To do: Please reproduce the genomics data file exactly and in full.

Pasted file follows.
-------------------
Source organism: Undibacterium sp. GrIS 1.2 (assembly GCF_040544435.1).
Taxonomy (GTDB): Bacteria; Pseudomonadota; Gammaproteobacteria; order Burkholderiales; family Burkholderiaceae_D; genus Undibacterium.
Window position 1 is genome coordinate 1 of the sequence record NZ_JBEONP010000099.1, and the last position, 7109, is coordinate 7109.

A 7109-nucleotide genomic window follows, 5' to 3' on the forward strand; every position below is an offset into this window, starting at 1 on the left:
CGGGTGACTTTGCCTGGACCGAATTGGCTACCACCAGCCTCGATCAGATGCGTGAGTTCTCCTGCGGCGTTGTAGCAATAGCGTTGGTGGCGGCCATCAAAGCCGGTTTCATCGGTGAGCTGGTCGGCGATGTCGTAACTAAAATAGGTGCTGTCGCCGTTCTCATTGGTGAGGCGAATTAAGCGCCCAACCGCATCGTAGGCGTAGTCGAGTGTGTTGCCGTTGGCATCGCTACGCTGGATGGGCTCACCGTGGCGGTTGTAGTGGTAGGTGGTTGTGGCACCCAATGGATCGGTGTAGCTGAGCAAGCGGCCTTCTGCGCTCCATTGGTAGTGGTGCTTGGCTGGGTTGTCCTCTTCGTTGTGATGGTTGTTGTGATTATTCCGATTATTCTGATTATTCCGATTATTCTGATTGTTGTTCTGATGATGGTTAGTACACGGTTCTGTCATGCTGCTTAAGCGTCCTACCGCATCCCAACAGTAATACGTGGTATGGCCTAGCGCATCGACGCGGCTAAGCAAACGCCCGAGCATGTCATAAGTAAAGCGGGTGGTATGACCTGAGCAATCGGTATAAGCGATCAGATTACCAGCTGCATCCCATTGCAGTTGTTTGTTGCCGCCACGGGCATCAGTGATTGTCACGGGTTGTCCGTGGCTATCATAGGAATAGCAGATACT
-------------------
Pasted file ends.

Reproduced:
Source organism: Undibacterium sp. GrIS 1.2 (assembly GCF_040544435.1).
Taxonomy (GTDB): Bacteria; Pseudomonadota; Gammaproteobacteria; order Burkholderiales; family Burkholderiaceae_D; genus Undibacterium.
Window position 1 is genome coordinate 1 of the sequence record NZ_JBEONP010000099.1, and the last position, 7109, is coordinate 7109.

A 7109-nucleotide genomic window follows, 5' to 3' on the forward strand; every position below is an offset into this window, starting at 1 on the left:
CGGGTGACTTTGCCTGGACCGAATTGGCTACCACCAGCCTCGATCAGATGCGTGAGTTCTCCTGCGGCGTTGTAGCAATAGCGTTGGTGGCGGCCATCAAAGCCGGTTTCATCGGTGAGCTGGTCGGCGATGTCGTAACTAAAATAGGTGCTGTCGCCGTTCTCATTGGTGAGGCGAATTAAGCGCCCAACCGCATCGTAGGCGTAGTCGAGTGTGTTGCCGTTGGCATCGCTACGCTGGATGGGCTCACCGTGGCGGTTGTAGTGGTAGGTGGTTGTGGCACCCAATGGATCGGTGTAGCTGAGCAAGCGGCCTTCTGCGCTCCATTGGTAGTGGTGCTTGGCTGGGTTGTCCTCTTCGTTGTGATGGTTGTTGTGATTATTCCGATTATTCTGATTATTCCGATTATTCTGATTGTTGTTCTGATGATGGTTAGTACACGGTTCTGTCATGCTGCTTAAGCGTCCTACCGCATCCCAACAGTAATACGTGGTATGGCCTAGCGCATCGACGCGGCTAAGCAAACGCCCGAGCATGTCATAAGTAAAGCGGGTGGTATGACCTGAGCAATCGGTATAAGCGATCAGATTACCAGCTGCATCCCATTGCAGTTGTTTGTTGCCGCCACGGGCATCAGTGATTGTCACGGGTTGTCCGTGGCTATCATAGGAATAGCAGATACT